The Impact of the Feminine Narrative on Our Culture
Welcome to my dinner table. We are just finishing a delicious meal of burgers and salad and vegan side dishes prepared by a noisy, delightful group: my two sons and two of their friends. Near the end of dinner, I ask them to share their opinions on femininity. The discussion is lively and free; they are generous with their thoughts, and the depth and insight of their answers surprise me. I listen and try to stay present in this conversation because it is rich and thoughtful and coming from a much younger and, perhaps, more progressive generation than my own.
When I was their age, my kitchen would not have been the setting for a conversation like this one, mainly because my friends weren’t nearly as diverse as those of my children. John, David, Karla and Ashleigh express a wide range of identities, including gay, pansexual, straight, drag performer, Indigenous, queer, Latinx, writers, artists, university students, and aspiring filmmakers. Their take on the constructs of femininity and masculinity reflect these differing identities.
Although all four of these young people are cisgender, three of them play with their gender expression in conscious and fluid ways. Like Karla, an up-and-coming DJ in the local pop-up party scene. Hers is a male-dominated career and she talks about how she doesn’t want the male DJs to see her as a “Girl DJ” or mistake her for a hostess. She is conscious of the clothes she chooses and her overall attitude, wanting to come across as serious and “no different from the guys.” And while this is a deliberate choice when working the turntable, she also enjoys expressing her femininity by playing with and challenging heteronormative expectations in other settings:
“I love confusing people by dressing however I feel and mixing it up, with crop tops and unshaven armpits, baggy pants and gorgeous makeup. The other night, this guy came up and complimented me on being so cool and individual,” she tells us.
John has noticed the same theme where he works. Quiet and reserved, John is a history major who is working on construction sites over a summer break before returning to academia. Although cisgender and straight, he is a loving and supportive ally in the queer community and says that finding himself working in what might be described as a hyper-masculine setting has been eye-opening.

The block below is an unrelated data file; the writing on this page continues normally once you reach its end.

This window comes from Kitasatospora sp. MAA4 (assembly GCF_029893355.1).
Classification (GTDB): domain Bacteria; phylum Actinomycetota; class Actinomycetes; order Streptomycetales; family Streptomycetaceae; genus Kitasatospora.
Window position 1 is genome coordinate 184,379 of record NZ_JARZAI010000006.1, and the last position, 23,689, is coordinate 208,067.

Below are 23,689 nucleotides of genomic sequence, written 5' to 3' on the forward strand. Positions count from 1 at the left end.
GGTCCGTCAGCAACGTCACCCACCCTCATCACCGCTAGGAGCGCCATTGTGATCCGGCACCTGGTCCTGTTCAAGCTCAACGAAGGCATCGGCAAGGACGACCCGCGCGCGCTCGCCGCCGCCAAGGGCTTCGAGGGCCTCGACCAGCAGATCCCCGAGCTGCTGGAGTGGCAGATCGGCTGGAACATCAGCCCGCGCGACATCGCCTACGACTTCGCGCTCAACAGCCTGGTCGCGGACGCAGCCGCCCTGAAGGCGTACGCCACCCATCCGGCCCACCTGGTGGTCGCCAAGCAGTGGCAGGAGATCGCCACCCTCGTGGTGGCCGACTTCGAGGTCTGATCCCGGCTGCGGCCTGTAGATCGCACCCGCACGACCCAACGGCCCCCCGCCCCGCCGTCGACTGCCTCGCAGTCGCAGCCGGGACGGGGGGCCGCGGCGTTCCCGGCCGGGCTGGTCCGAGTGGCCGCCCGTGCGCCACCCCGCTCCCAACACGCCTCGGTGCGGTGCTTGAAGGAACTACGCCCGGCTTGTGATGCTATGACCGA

He says, “I notice that the women on the site who wear the pink hardhats and present as more typically feminine get comments and sometimes hassled by the guys. The women who wear the regular hardhats and who are older or tougher looking are respected more by the guys and don’t get hassled much, if ever.”
Since he was able to play dress-up, my younger son, David, has immersed himself in the feminine. He was always “the girl” in his imaginary games and went out on Halloween as his favorite female heroes and characters. After years of dance lessons, singing, musical theater, stage acting, and film/tv auditions, his desire to express himself through character work has manifested itself in his becoming a drag performer. His persona, Amy Grindhouse, is bearded, hairy, and has “roots” colored into her wig. These are deliberate choices for David and they push back against the established practices of the “pageant queen” tradition, where the closer one is to the female “ideal,” the better.
“There’s a hierarchy even in the gay community, for sure,” David says. “Even in the drag scene. It’s changing I think, but there are still a lot of people who have this idea about drag and femininity and where do bearded queens fit in, or “bio-queens” or trans performers? Like I said, it’s changing but those biases are still alive and well.”
For Ashleigh, a queer Indigenous woman from the Kahkewistahaw band, femininity and masculinity are connected to her people’s tradition of the medicine wheel. She speaks of feminine and masculine energy, as all humans having attributes and parts of themselves that reflect femininity and masculinity. She describes the feminine as the things in our lives that are connected to emotion, to the heart, to feeling. Masculine energy is found in the doing, in actions.